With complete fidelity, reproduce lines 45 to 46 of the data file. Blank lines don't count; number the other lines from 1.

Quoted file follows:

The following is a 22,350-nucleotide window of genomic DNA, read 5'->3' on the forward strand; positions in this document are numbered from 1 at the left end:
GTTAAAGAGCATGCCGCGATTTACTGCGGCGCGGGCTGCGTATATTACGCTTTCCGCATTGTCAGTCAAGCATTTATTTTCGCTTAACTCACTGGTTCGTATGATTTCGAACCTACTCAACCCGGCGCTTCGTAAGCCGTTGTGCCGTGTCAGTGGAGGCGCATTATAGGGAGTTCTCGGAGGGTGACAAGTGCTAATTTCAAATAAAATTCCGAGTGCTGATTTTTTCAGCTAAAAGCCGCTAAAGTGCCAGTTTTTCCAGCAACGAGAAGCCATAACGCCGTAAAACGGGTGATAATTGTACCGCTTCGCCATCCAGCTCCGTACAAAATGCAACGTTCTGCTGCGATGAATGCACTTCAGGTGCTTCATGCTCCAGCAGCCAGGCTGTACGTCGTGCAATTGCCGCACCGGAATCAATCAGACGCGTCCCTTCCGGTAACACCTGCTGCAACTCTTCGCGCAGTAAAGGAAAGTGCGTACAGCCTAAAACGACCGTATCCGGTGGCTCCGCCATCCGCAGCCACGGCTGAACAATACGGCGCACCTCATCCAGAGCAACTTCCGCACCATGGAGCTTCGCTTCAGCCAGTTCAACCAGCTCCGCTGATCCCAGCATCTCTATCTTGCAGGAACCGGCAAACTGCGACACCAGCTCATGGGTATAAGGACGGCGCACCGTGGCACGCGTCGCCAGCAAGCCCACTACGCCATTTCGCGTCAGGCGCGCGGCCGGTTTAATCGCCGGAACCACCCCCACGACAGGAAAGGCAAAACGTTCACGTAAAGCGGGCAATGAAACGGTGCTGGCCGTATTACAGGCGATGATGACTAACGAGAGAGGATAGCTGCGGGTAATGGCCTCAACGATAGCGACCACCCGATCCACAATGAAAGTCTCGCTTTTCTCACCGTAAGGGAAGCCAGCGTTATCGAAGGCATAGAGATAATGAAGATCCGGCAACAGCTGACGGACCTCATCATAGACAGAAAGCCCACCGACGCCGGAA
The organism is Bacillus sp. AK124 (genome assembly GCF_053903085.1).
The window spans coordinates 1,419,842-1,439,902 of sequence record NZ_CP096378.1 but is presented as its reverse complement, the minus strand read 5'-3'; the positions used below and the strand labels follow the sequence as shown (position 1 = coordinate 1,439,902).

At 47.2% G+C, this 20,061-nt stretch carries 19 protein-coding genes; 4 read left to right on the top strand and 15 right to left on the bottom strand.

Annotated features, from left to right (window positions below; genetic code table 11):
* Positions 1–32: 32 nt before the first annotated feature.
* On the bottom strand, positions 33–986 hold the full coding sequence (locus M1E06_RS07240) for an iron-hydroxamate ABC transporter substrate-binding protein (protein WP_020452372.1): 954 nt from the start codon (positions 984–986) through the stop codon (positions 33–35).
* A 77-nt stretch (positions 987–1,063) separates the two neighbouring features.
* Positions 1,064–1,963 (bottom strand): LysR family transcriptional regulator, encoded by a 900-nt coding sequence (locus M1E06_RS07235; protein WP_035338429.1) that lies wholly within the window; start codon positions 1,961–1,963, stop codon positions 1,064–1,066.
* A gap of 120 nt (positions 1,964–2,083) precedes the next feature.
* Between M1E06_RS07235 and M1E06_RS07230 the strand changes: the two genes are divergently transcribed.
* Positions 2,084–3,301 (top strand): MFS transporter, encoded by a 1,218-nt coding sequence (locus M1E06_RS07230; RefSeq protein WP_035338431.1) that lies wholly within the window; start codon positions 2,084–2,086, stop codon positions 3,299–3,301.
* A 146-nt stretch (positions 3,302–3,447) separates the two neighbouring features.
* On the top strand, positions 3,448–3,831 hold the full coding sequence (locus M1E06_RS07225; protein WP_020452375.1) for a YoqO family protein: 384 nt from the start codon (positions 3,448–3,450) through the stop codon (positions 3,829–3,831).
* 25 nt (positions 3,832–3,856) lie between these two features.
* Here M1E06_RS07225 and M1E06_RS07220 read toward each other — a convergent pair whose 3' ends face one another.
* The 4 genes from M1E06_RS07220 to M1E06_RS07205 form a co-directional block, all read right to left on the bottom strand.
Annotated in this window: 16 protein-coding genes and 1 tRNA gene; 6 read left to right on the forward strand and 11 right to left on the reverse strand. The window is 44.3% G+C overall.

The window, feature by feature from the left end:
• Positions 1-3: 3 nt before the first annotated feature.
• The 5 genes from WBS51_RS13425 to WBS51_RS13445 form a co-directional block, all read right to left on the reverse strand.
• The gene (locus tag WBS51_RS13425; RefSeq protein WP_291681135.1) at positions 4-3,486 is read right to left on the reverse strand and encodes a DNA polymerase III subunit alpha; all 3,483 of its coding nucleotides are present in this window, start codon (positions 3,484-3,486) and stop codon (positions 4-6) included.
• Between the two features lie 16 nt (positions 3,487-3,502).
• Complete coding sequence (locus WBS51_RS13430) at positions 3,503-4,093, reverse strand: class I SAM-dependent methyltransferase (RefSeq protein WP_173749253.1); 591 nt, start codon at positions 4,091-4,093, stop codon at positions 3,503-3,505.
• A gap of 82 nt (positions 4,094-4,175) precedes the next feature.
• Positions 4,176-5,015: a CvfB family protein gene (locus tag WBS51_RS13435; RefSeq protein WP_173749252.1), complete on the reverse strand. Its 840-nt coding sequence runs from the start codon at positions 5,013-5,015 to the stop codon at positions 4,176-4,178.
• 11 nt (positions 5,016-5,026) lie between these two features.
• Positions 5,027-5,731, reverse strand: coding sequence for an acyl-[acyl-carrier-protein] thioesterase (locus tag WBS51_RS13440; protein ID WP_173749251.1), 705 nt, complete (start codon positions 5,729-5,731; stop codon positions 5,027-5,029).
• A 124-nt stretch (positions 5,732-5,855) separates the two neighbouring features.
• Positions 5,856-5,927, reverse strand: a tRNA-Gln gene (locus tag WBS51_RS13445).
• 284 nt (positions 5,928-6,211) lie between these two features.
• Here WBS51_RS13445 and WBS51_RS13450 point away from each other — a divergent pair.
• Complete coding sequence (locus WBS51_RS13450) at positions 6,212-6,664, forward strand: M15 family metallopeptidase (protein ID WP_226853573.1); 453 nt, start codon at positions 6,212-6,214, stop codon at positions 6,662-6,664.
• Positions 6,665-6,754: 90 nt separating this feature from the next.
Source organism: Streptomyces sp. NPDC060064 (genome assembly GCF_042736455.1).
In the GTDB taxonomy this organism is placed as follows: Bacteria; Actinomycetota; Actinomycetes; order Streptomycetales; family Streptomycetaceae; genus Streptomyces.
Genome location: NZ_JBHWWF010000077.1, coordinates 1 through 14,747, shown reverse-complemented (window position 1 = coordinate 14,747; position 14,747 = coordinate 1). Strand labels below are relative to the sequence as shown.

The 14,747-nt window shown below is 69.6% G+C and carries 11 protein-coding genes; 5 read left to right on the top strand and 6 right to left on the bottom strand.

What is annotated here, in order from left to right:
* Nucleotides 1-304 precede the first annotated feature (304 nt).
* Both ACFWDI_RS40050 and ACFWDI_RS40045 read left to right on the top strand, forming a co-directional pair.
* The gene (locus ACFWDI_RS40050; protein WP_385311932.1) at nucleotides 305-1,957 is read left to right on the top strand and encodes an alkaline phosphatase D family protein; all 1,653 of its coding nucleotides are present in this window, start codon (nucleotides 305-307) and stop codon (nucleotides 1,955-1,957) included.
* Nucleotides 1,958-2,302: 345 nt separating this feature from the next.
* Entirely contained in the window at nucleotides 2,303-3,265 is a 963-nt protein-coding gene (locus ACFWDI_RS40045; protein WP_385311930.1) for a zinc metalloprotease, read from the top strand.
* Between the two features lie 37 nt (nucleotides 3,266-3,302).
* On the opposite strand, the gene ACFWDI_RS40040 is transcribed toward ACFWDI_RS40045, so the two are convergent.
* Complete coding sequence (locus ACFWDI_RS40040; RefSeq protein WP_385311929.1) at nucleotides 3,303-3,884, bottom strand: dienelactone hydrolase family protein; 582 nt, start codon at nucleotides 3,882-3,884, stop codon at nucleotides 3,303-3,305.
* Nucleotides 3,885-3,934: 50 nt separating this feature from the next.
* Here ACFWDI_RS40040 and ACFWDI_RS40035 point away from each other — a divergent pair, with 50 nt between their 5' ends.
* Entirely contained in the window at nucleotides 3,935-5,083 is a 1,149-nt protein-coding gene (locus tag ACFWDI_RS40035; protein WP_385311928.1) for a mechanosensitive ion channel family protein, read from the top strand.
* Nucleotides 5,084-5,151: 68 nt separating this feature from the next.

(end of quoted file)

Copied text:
* Entirely contained in the window at nucleotides 2,303-3,265 is a 963-nt protein-coding gene (locus ACFWDI_RS40045; protein WP_385311930.1) for a zinc metalloprotease, read from the top strand.
* Between the two features lie 37 nt (nucleotides 3,266-3,302).